Elon Musk promises robot Tesla taxis by end of 2020

If Elon Musk gets his way, there will be more than a million Tesla vehicles on the road with self-driving technology by the middle of next year — and a national robot taxi service just months after that.

Speaking at an investor event Monday, the billionaire CEO said the ride-hailing network would begin building its fleet in the coming months as it prepares to launch the autonomous service by the end of 2020.

He predicted a world where Tesla owners could wake up and push a button to send their cars out into the field for pickups — essentially earning money from the comfort of home while they’re asleep or doing chores.

“It is fundamentally insane to buy anything other than a Tesla,” Musk said.

He compared buying a regular, gas-powered vehicle in 2019 — instead of an autonomous one — to someone purchasing a horse instead of a car in the early 1900s.

Tesla is looking to convert thousands of electric cars into self-driving vehicles, with software updates allowing for robots to steer. Musk admitted Monday that there might be some “fender benders,” but Tesla would be liable. He had been hinting at the robot service on Twitter.

“It’s hard to wrap my head around a future where my car might be earning me money through autonomous driving while I’m asleep in my bed or play video games but here we are,” tweeted professional video gamer Marcel “Dexter” Feldkamp, to which Musk said: “That’s exactly the idea. What’s not well understood is that Tesla cars being made *today* will be able to do that for you. Just a matter of finishing the software & going through regulatory approval.”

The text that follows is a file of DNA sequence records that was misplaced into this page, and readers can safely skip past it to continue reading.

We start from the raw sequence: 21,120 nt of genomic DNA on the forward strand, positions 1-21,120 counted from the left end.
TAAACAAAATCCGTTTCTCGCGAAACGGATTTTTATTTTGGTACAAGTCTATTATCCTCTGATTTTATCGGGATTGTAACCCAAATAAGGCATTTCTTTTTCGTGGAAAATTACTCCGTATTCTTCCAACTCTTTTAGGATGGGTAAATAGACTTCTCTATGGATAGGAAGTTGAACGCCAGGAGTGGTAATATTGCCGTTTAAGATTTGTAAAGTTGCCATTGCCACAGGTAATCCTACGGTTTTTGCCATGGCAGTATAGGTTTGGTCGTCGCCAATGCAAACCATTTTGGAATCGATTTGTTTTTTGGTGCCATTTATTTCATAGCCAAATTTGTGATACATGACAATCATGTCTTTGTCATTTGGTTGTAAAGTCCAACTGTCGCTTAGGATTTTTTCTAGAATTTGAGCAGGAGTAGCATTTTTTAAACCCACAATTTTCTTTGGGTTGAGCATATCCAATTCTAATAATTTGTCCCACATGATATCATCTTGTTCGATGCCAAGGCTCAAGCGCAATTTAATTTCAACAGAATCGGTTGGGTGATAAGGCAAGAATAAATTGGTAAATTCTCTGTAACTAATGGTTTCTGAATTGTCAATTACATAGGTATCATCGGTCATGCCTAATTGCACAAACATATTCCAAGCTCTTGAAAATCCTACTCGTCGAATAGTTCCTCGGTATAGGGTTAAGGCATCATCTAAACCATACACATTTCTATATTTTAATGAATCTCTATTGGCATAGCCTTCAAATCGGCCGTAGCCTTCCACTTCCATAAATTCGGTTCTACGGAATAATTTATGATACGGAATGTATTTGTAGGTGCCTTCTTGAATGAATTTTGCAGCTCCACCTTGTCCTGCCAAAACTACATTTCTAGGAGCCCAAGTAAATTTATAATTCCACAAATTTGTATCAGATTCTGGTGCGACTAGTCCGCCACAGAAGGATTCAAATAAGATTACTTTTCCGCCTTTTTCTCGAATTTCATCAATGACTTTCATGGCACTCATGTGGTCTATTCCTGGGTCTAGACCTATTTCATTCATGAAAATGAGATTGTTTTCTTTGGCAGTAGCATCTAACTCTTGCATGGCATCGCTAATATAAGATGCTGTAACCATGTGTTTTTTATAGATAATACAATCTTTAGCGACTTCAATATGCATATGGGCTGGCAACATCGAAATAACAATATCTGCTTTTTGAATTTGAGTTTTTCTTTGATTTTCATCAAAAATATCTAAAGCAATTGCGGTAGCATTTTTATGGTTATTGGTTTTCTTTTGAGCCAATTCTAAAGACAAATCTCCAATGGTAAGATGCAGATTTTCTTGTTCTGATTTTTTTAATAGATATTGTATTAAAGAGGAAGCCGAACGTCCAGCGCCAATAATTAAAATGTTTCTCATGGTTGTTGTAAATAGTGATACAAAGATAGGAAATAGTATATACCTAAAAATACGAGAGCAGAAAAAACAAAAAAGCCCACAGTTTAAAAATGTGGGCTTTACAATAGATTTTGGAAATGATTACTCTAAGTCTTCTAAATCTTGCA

By 2022, Musk hopes to have Americans whizzing around in Teslas that don’t even have steering wheels or brake pedals. Tech experts described the idea as a “pipe dream” — along with his on-demand robot taxi service.

“It’s all hype,” said Steven Shladover, a retired research engineer at the University of California-Berkeley who specializes in autonomous driving.

“The technology does not exist to do what he is claiming,” Shladover told the Associated Press. “He doesn’t have it, and neither does anybody else.”

Raj Rajkumar, an electrical and computer engineering professor at Carnegie Mellon University, said: “I think it’s basically overpromising, which is typical of Elon Musk.”

With Post wires



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